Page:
'Patch' for damaged heart is just one of several promising developments
WEDNESDAY, Feb. 24 (HealthDay News) -- Researchers are moving ahead -- although sometimes ploddingly -- toward the goal of using stem cell therapies to rescue people with cardiovascular disease, the leading killer of men and women in the United States.
Although much of the gains thus far have been in basic science, stem cells do seem close to actually being able to help actual humans.
"We have seen consistent but modest effects of stem cells in improving heart function and reverse remodeling of heart," said Dr. Gordon Tomaselli, a spokesman for the American Heart Association and an associate professor of medicine at the Johns Hopkins University School of Medicine in Baltimore.
"I think there's great hope," added Dr. Darwin J. Prockop, director of the Texas A&M Health Science Center College of Medicine Institute for Regenerative Medicine at Scott & White in Temple.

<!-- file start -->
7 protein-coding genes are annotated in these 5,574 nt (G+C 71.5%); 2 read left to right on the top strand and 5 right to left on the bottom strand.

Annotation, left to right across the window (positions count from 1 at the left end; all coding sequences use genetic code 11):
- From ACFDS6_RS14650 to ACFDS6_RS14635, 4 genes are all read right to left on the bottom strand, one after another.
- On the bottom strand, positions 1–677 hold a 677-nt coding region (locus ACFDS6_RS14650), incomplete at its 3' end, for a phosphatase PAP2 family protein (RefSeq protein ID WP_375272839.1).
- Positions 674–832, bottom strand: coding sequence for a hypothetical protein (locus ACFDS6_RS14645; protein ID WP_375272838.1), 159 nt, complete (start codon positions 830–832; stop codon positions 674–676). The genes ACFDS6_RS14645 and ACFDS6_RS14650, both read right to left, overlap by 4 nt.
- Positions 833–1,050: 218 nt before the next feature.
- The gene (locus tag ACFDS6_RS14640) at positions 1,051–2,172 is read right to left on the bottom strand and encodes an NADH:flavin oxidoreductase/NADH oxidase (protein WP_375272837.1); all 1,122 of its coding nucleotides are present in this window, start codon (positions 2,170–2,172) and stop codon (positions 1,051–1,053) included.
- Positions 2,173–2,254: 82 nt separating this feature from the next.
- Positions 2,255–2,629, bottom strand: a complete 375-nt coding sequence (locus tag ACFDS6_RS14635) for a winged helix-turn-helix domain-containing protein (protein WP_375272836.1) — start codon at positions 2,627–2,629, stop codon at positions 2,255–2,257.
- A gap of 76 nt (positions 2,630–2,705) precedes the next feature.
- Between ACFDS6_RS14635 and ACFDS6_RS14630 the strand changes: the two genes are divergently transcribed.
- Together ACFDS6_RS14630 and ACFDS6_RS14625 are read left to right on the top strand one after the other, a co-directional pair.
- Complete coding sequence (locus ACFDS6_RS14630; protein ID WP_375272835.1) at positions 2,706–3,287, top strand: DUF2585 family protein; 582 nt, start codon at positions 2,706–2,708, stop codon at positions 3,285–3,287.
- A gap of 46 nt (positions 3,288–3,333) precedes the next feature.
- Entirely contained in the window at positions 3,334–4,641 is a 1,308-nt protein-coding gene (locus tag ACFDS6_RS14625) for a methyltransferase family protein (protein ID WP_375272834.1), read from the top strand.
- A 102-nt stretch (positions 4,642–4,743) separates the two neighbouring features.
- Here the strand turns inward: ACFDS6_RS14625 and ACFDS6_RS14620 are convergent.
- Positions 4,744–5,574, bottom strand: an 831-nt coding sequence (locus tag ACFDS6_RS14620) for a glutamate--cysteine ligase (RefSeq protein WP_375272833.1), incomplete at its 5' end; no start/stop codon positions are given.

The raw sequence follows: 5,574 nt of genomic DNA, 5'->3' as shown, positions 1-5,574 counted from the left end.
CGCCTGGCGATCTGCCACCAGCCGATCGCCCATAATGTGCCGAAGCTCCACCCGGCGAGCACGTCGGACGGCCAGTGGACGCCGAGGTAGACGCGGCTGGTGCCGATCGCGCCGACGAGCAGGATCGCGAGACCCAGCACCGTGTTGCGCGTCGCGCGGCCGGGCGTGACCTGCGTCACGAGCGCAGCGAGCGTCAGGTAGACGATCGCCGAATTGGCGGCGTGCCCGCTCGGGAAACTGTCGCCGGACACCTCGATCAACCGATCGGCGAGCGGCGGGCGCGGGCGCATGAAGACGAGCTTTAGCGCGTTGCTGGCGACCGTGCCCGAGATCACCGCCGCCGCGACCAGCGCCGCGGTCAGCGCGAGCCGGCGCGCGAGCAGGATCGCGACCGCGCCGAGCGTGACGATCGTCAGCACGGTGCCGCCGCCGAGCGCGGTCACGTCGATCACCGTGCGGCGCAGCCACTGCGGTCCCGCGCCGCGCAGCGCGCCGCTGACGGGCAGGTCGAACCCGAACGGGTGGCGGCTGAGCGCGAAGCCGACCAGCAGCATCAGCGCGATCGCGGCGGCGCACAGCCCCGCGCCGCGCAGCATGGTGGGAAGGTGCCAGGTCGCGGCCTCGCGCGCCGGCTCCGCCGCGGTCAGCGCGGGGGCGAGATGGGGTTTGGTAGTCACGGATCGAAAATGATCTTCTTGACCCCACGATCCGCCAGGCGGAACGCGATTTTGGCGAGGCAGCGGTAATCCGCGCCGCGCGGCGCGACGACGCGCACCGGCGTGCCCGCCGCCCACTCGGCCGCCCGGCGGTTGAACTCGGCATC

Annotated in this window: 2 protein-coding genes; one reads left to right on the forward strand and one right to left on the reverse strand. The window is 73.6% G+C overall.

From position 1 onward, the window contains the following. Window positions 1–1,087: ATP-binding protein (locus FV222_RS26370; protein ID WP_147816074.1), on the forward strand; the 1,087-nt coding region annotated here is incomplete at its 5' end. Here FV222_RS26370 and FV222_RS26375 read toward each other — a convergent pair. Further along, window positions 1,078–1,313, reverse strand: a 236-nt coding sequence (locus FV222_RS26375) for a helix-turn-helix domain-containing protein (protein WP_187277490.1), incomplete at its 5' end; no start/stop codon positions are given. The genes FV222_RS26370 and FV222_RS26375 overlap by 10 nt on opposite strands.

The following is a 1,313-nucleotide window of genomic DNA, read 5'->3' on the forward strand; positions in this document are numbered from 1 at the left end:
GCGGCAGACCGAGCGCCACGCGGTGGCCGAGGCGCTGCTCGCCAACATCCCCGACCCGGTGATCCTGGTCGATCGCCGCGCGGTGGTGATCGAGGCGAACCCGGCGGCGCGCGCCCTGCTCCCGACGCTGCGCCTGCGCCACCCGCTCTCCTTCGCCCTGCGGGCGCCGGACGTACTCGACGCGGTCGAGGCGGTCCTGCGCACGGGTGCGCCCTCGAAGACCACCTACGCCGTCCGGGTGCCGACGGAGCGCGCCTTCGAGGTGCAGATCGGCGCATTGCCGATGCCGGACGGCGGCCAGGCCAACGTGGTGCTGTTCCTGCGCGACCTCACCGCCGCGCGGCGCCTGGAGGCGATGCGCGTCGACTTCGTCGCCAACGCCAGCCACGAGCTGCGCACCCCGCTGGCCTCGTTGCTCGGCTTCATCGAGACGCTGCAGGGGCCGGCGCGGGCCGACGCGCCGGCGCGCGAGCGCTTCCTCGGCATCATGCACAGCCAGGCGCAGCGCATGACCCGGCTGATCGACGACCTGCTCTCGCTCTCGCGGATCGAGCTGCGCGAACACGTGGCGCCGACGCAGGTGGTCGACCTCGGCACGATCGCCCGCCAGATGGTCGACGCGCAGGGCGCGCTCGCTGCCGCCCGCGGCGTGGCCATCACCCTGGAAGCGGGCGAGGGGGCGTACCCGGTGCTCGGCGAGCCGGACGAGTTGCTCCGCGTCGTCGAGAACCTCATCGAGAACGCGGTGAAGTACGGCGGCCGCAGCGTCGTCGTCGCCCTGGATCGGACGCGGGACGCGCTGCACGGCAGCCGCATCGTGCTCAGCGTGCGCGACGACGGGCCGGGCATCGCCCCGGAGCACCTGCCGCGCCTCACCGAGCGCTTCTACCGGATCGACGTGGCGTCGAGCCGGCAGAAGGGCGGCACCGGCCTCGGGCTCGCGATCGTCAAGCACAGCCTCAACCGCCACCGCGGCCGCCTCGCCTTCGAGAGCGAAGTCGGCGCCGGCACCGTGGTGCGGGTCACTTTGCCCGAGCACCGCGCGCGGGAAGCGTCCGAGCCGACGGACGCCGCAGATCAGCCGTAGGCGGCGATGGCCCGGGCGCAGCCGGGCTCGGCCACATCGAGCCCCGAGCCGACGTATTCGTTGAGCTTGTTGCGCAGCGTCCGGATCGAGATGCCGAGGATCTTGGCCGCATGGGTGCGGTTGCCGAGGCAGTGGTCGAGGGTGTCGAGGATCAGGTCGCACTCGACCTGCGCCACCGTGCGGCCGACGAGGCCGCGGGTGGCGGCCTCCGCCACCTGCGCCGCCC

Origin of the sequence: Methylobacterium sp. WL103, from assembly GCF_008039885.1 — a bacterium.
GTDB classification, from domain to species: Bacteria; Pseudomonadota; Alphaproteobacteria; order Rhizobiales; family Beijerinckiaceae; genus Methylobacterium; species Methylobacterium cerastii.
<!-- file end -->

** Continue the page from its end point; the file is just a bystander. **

Several studies presented last November at the annual scientific sessions of the American Heart Association in Orlando serve as examples.
In one study, out of Germany, 35 patients who received bone-marrow stem cell transplantation during coronary artery bypass surgery achieved "excellent long-term safety and survival."
Ten patients who received similar transplantations after repair of mitral valves also fared well, with improvements in the heart's pumping capacity.
Slovenian investigators had similar success, with improvements seen in patients with advanced heart failure who received bone-marrow derived stem cells.
There were also advances in gene therapy reported, with Singaporean researchers using nanotechnology to deliver genetically modified cells to help heal heart attack damage in rabbits.
The stem cell promise hinges on the ability to produce unlimited supplies of human cardiac cells, experts say.
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